Order: Falconiformes, Family: Accipitridae
Appearance/Behavior: This woodland hawk (43 – 61 cm) has a relatively long tail. Its dark gray back is speckled with white (blue arrow). The bird’s shoulder, wing underside, chest (red arrow) and belly are rusty red, with white speckles. Black and white banding is visible on the underside of the tail during flight. At the compost piles, the red-shouldered hawk appears individually or in pairs. It frequently appears along with crows at the piles and occasionally with turkey vultures.
Relative Frequency of Visitation in Study: A moderately frequent visitor.
Seasonal Activity: Year-round.
Daily Activity: Strictly diurnal.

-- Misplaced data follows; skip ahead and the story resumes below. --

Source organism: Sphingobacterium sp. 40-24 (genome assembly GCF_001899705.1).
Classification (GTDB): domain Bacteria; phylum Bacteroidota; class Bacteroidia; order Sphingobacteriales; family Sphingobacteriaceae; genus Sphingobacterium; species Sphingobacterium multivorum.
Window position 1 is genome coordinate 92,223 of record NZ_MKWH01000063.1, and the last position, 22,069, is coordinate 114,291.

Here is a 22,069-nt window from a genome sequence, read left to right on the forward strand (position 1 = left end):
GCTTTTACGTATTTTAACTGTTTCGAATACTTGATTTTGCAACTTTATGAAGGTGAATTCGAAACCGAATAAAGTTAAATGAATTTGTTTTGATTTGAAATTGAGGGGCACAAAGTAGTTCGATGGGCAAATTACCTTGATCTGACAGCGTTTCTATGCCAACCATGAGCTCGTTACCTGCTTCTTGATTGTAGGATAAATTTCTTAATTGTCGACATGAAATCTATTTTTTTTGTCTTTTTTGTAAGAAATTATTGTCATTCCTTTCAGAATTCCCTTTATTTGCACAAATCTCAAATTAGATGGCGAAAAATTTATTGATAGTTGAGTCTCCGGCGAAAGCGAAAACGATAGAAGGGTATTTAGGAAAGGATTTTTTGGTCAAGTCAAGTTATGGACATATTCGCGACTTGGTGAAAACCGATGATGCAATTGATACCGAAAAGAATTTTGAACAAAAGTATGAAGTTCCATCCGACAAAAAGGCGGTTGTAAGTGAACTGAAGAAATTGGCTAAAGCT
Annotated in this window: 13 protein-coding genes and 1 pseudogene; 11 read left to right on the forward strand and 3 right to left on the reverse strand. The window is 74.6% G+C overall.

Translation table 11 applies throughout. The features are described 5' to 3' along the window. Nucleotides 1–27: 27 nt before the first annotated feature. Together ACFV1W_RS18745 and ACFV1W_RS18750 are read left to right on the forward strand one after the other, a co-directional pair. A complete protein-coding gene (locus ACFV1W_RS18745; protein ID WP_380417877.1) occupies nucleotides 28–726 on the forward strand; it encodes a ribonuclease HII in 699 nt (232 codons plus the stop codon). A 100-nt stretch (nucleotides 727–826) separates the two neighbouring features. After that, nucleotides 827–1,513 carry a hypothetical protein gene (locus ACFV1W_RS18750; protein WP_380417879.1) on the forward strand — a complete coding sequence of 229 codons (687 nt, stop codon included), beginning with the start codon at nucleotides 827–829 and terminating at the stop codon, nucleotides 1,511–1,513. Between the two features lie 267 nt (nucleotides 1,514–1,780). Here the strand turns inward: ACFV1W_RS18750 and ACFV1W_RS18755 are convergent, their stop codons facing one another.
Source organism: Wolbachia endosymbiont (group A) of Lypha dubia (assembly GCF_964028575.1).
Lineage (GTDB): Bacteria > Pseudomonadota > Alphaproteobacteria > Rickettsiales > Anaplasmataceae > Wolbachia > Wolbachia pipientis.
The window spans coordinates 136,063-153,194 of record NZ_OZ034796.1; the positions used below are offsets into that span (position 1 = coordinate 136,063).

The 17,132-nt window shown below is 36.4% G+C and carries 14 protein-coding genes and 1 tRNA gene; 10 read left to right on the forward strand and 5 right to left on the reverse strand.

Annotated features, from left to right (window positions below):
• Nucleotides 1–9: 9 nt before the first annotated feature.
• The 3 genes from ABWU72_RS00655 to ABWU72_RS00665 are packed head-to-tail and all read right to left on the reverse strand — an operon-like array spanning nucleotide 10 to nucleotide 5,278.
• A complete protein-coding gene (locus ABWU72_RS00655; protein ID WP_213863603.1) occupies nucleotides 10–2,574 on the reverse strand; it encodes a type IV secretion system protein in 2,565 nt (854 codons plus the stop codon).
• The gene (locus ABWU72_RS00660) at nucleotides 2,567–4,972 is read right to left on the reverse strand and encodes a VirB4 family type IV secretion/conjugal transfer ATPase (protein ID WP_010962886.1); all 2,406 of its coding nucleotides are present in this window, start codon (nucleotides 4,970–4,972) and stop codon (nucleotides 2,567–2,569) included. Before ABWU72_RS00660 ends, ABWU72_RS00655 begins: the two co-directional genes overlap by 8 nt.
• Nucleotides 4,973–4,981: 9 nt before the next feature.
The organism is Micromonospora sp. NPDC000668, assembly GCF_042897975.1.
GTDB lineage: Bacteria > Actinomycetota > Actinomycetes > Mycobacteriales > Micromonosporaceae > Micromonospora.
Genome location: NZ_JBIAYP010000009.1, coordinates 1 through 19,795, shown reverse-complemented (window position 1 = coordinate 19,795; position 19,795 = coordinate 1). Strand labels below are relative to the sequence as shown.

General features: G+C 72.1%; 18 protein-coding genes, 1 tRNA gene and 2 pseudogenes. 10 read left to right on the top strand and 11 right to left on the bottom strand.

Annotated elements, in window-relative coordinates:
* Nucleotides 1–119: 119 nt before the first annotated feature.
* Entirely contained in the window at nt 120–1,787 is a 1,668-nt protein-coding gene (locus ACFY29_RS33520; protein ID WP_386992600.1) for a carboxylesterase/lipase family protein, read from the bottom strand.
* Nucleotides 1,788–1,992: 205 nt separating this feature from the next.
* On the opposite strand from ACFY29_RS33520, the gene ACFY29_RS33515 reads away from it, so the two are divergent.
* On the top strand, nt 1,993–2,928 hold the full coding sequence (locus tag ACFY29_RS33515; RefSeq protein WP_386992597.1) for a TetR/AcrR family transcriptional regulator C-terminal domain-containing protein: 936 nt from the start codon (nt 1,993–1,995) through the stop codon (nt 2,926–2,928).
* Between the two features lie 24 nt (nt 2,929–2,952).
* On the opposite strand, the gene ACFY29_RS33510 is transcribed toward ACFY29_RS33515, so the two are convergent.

Two other birds that may be confused with the red-shouldered hawk have been recorded at the compost piles: the red-tailed hawk and the turkey vulture. The red-tailed hawk is slightly larger than the red-shouldered and lacks its rusty shoulder, fine orange-white striping on the breast, and substantial black and white tail banding. The turkey vulture’s bare head sets it apart from the red-shouldered hawk. Another congener of the red-shouldered hawk occurs in the vicinity of the study site, but has not been encountered at the piles: the broad-winged hawk (Buteo platyterus). Like the red-shouldered hawk, the slightly smaller broad-winged hawk has some reddish brown speckling on the chest; however, this brown plumage does not extend to the shoulder. The broad-wing hawk, a forest-dweller, has more white on the underside of its wings, as well as fewer, yet broader bands of black and white on the tail’s underside.